I was on a brief trip to London yesterday, trying to get away from the stifling heat of the countryside, when who should I bump into but my old friend, Adrian Wardour-Street, the uncrowned king of PR. He steered me into a cool all-day bar called something like Mezzogiorno and ordered something called a schlitzer.
"Schlitzer?" I said. "Don't you mean a spritzer?"
"Nah," he said. "That's old hat. Schlitzer is this month's drink. Half American beer, half mineral water."
"Sounds horrible," I said.
"It is horrible," he said. "That's the price you pay for fashion. Almost every trendy drink that I can think of is horrible. Lager and lime was horrible, especially when it was a bottle of Mexican lager with a lime stuck in the neck. Thank God that went out of fashion. Ever tried black velvet? Half Guinness, half champagne? Once ultra-fashionable? It's revolting. Mark you, I've never liked buck's fizz much. Ruin of good bubbly, ruin of nice orange juice."
I'd never known Adrian to be so honest about anything. I ordered myself an apple juice before anything worse could happen.
"So, Adrian, what's on your mind?"
"On my mind? Well, George Orwell, mostly, actually."
I'd never know the uncrowned king of PR mention a dead author before. I was shaken.
"Why George Orwell?"
"Because he was so incredibly trendy. He changed his name from Blair, as if prescient of the fact that one day it would be a dreadful name to have. He wrote a book from which two of the biggest TV programmes today take their name..."
"Big Brother...?" I said
"...and Room 101. And he also did some pioneer work on rumours."
"Yes. During the war he became fascinated by the way rumours sprang from nowhere, with no traceable source, so as a sort of experiment he tried to start his own rumour, to see how long it would take to come back to him. He started spreading the rumour that beer was about to be rationed."
"And did it get back to him?"
"Nope," said Adrian.
"And what does that prove?"
"That amateurs shouldn't get mixed up in the business," said Adrian, with some satisfaction.
"Amateurs?" I said. "You mean there are professional rumour-mongers?"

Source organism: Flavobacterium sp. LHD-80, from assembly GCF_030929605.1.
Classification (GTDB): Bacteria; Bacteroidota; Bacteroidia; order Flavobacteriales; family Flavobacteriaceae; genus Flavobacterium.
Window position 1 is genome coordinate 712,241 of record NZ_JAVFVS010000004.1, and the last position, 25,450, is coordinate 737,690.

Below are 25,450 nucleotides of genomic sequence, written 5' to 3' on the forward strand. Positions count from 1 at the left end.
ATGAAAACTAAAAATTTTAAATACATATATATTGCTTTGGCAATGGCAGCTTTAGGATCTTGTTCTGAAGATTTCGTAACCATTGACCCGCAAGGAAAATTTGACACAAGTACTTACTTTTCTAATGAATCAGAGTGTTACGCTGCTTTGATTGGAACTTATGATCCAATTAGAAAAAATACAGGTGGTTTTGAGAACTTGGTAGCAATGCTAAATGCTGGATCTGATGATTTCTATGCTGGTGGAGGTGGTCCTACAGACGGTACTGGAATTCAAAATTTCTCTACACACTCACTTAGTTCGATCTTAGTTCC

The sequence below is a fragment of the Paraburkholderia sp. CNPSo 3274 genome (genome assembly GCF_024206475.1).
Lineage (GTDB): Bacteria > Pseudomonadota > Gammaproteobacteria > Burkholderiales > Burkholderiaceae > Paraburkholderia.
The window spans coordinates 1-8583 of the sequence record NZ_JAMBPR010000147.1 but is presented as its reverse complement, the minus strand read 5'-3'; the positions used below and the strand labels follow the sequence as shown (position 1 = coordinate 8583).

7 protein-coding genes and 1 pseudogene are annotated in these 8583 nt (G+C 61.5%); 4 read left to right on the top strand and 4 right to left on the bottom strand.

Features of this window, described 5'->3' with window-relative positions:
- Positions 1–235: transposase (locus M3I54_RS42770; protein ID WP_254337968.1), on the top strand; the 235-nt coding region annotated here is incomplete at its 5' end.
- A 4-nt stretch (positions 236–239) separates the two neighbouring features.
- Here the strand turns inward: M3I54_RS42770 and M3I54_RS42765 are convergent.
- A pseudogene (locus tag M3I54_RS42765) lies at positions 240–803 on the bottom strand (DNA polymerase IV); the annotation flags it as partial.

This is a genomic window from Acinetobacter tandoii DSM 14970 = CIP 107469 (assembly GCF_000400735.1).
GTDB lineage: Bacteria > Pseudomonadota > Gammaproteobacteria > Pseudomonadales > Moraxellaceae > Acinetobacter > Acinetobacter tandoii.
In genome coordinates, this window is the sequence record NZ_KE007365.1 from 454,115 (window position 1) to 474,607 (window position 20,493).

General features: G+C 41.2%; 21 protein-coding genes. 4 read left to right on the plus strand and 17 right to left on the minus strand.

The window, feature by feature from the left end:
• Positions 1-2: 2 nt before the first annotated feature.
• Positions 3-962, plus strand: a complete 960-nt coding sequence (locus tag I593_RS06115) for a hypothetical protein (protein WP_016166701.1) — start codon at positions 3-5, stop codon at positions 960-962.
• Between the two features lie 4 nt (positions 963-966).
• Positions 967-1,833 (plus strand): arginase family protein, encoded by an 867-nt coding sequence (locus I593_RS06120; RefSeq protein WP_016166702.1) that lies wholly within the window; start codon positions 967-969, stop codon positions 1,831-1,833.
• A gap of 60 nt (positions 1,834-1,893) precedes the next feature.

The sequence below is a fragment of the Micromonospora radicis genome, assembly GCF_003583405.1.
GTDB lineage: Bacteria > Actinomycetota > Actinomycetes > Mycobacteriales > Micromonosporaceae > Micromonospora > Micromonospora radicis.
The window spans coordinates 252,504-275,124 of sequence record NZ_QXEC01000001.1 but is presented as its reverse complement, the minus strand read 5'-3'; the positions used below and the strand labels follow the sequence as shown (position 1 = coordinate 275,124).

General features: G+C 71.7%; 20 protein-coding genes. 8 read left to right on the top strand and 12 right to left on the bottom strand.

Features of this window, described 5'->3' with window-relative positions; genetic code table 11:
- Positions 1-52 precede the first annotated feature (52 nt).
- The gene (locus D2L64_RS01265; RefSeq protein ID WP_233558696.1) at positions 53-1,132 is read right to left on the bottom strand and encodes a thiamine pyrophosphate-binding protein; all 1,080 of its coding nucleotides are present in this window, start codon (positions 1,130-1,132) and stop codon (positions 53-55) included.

"You are looking at one," said Adrian. "As of last month I have a government brief to spread the right rumours."
"What kind of rumour would a government want to spread?" I said.
"Well, for instance, that farmers are deliberately infecting their own herds or flocks with foot-and-mouth disease to get compensation."
"You mean, you..?"
"One of mine," said Adrian. "We're trying to get the farmers unpopular again. Then there's all the Brass Eye stuff, and paedophilia. Remember the angry mob that attacked the paediatrician and burnt her house to the ground or something?"
"Another rumour," said Adrian. "Never actually happened, so far as I know. But now we're spreading a rumour that Chris Morris, who did the Brass Eye programme, is a satyr."
"I thought he was a satirist."
"Yes, but the public may not know the difference. You may have noticed that all sorts of ministers such as Tessa Jowell and Beverley Hughes have been wheeled on to the media to blacken Chris Morris's name? That's to make it look as if the government is actually doing something about paedophilia."
"But they're not?"
"Of course they are. They're blackening Chris Morris's name."
"Though not actually bothering to watch the programme?"
"They have had the programme described to them. That's all they need to do to feel sickened. With practice, they won't even need to have it described to them before they feel sickened, but they're inexperienced at the moment. Anyway it's all working terribly well."
"How do you know?"
"Because the Daily Mail is right behind us. Haven't you seen the Daily Mail recently?"
"No," I said, "but I've had it described to me, and honestly I felt quite sick."
Adrian didn't laugh but he said "That's nice – I might need that when the Mail turns against us again" and proceeded to write it down.Reuse content